A full list of currently available VPC endpoint services is available in the VPC Endpoint documentation. AWS provided VPC Endpoints also give you the option to update DNS to return the VPC endpoint IPs when you resolve the relevant AWS endpoint service name (i.e. -> -> so you do not have to make any changes to your applications in order to use the Amazon provided endpoints.

About the Author

Jon is a freelance cloud devoperative buzzword-hater, currently governing the clouds for a financial investment company in London, helping them expand their research activities into “the cloud.”

Before branching out into the big bad world of corporate consulting, Jon spent five years at Red Hat, focusing on the financial services sector as a Technical Account Manager, and then as an on-site consultant.

When he’s not yelling at the cloud, Jon is a trustee of the charity Service By Emergency Rider Volunteers – Surrey & South London, the “Blood Runners,” who provide free out-of-hours transport services to the UK National Health Service. He is also guardian to two small dogs and a flock of chickens.

Feel free to shout at him on Twitter, or send an old-fashioned email.

About the Editor

Jennifer Davis is a Senior Cloud Advocate at Microsoft. Jennifer is the coauthor of Effective DevOps. Previously, she was a principal site reliability engineer at RealSelf, developed cookbooks to simplify building and managing infrastructure at Chef, and built reliable service platforms at Yahoo. She is a core organizer of devopsdays and organizes the Silicon Valley event. She is the founder of CoffeeOps. She has spoken and written about DevOps, Operations, Monitoring, and Automation.

Providing Static IPs for Non-Trivial Architectures

12. December 2016 2016 0

Author: Oli Wood
Editors: Seth Thomas, Scott Francis

An interesting problem landed on my desk a month ago that seemed trivial to begin with, but once we started digging into the problem it turned out to be more complex than we thought.  A small set of our clients needed to restrict outgoing traffic from their network to a whitelist of IP addresses.  This meant providing a finite set of IPs which we could use to provide a route into our data collection funnel.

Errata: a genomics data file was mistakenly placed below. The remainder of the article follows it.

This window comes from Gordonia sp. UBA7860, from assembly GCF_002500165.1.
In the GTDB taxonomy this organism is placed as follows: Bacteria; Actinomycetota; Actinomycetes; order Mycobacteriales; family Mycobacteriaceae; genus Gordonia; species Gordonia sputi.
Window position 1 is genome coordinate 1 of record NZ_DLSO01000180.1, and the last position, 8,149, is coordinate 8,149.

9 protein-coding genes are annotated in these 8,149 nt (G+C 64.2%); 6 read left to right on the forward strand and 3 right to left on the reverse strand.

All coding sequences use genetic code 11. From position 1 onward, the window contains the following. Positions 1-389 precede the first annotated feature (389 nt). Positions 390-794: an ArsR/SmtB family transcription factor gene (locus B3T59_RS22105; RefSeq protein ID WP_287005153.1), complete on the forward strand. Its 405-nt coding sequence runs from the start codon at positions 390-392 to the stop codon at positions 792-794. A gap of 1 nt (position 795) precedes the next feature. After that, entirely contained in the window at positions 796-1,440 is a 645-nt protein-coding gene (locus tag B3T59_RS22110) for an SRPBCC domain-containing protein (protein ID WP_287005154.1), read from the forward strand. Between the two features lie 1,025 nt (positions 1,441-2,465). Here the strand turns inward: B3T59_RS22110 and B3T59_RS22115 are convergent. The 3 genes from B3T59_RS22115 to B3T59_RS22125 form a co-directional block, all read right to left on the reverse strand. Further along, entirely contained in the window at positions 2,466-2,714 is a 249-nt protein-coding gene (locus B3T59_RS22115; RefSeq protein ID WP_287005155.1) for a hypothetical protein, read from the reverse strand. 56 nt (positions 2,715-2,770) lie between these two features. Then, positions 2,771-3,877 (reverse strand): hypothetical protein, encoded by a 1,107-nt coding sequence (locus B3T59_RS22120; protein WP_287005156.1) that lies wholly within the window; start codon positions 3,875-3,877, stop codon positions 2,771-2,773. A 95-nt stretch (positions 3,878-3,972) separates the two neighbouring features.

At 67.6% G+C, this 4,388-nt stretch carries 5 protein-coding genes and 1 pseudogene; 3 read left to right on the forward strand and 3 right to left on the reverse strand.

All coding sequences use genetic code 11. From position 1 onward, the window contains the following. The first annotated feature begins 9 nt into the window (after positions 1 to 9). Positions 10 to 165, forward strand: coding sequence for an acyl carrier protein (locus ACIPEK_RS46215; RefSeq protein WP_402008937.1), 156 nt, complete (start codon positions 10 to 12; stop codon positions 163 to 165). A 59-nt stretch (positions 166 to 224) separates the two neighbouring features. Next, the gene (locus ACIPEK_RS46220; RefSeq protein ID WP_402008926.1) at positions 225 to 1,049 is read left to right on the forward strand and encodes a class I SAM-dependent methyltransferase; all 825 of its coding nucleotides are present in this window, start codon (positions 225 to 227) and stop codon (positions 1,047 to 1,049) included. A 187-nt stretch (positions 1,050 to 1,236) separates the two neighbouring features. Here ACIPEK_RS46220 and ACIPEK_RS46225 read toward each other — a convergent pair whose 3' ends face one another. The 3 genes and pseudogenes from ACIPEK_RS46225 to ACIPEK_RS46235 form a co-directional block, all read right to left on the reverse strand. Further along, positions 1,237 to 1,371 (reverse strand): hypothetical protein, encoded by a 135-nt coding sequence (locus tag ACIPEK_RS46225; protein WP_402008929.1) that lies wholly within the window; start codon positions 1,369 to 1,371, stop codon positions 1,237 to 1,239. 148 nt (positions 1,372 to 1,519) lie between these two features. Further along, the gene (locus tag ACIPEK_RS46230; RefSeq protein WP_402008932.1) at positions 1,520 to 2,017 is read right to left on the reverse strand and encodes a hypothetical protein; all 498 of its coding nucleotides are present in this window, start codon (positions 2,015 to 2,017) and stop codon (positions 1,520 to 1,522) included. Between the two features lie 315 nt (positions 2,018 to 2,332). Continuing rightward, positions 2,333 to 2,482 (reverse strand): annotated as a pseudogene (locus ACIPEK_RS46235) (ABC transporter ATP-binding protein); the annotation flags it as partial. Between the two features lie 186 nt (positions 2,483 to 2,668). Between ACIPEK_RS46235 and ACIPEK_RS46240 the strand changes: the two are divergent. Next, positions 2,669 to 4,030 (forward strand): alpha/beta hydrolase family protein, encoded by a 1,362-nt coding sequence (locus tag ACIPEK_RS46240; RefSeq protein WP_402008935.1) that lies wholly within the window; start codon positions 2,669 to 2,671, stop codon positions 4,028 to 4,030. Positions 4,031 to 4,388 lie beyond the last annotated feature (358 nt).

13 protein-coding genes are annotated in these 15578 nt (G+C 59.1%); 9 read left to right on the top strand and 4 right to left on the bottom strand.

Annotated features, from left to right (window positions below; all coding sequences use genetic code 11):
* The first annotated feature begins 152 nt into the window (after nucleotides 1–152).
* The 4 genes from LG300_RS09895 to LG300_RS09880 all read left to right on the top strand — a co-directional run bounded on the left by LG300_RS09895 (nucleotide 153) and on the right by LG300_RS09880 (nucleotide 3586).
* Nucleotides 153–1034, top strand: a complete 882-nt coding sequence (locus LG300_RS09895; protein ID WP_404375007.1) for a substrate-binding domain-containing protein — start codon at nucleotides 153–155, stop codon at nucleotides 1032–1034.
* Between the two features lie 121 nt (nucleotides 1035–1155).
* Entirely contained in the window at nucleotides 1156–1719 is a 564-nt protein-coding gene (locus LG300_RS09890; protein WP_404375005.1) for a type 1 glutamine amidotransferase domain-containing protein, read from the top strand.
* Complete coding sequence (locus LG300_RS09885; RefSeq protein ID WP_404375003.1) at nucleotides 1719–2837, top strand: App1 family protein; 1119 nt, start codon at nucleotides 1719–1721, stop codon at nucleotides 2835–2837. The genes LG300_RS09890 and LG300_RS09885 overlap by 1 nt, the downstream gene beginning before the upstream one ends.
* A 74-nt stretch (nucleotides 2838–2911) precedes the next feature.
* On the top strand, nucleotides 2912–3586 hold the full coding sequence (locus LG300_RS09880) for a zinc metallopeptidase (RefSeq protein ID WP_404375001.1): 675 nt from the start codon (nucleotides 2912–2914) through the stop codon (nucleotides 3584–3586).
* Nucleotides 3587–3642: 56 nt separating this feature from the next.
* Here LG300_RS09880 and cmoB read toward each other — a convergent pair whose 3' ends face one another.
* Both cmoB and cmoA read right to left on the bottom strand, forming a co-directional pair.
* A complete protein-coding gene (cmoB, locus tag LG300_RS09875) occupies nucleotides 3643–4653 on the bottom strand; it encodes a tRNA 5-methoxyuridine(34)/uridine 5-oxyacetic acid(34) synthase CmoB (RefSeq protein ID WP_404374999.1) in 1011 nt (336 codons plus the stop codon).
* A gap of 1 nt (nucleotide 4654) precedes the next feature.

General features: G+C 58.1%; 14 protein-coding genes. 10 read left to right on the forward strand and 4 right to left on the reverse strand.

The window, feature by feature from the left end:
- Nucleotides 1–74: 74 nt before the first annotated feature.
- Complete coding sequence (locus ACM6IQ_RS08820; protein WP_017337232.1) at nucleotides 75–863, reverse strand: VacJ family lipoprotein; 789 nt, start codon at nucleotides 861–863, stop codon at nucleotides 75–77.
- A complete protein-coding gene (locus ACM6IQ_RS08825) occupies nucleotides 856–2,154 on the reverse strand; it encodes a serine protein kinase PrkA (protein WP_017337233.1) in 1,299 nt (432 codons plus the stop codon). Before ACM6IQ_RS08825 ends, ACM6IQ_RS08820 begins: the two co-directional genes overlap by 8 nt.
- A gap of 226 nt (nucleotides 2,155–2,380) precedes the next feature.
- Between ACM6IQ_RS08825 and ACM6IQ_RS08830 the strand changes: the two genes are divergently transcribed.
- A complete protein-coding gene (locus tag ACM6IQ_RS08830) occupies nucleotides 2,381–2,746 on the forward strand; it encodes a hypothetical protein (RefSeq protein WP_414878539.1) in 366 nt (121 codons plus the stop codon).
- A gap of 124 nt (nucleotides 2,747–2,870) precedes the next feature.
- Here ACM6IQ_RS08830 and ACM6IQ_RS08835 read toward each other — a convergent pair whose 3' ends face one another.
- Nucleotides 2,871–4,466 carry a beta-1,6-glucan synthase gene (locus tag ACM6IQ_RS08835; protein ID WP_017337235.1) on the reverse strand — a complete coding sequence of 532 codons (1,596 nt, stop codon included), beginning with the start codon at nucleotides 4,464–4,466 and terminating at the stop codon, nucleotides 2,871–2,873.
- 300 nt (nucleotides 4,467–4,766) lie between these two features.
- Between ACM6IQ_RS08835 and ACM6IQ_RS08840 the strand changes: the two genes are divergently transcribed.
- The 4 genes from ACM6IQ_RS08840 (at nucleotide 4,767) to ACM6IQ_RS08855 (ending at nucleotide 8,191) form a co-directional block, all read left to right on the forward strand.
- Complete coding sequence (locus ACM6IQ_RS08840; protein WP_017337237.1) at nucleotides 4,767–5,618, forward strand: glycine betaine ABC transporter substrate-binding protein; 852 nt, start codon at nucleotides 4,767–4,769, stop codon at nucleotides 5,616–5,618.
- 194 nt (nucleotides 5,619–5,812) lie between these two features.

Traditionally this has not been too difficult, but once you take into account the ephemeral nature of cloud infrastructures and the business requirements for high availability and horizontal scaling (within reason) it gets more complex.

We also needed to take into account that our backend system ( is deployed in a blue/green manner (with traffic being switched by DNS), and that we didn’t want to incur any additional management overhead with the new system.  For more on Blue/Green see

Where we ended up looks complex but is actually several small systems glued together.  Let’s describe the final setup and then dig into each section.

The Destination

A simplified version of the final solution.
A simplified version of the final solution.


The View from the Outside World

Our clients can address our system by two routes:

  • – our previous public endpoint.  This is routed by Route 53 to either or
  • – our new address which will always resolve to a finite set of IP addresses (we chose 4).  This will eventually route through to the same blue or green backend.

The previous infrastructure is an autoscaling group deployed (as part of a wider system) inside its own VPC.  When we blue/green deploy an entire new VPC is created (this is something we’re considering revisiting).  It is fronted by an ELB.  Given the nature of ELBs, the IP addresses of this instance will change over time, which is why we started down this road.

The proxying infrastructure is a completely separate VPC which houses 4 autoscaling groups set to a minimum size of 1 and a maximum size of 1.  The EC2 instances are assigned an EIP on boot (more on this later) and have HAProxy 1.6 installed.  HAProxy is setup to provide two things:

  • A TCP proxy endpoint on port 443
  • A healthcheck endpoint of port 9000

The DNS configuration

The new DNS entry for is configured so that it only returns IP addresses for up to 4 of the EIPs, based on the results of their healthcheck (as provided by HAProxy).

How we got there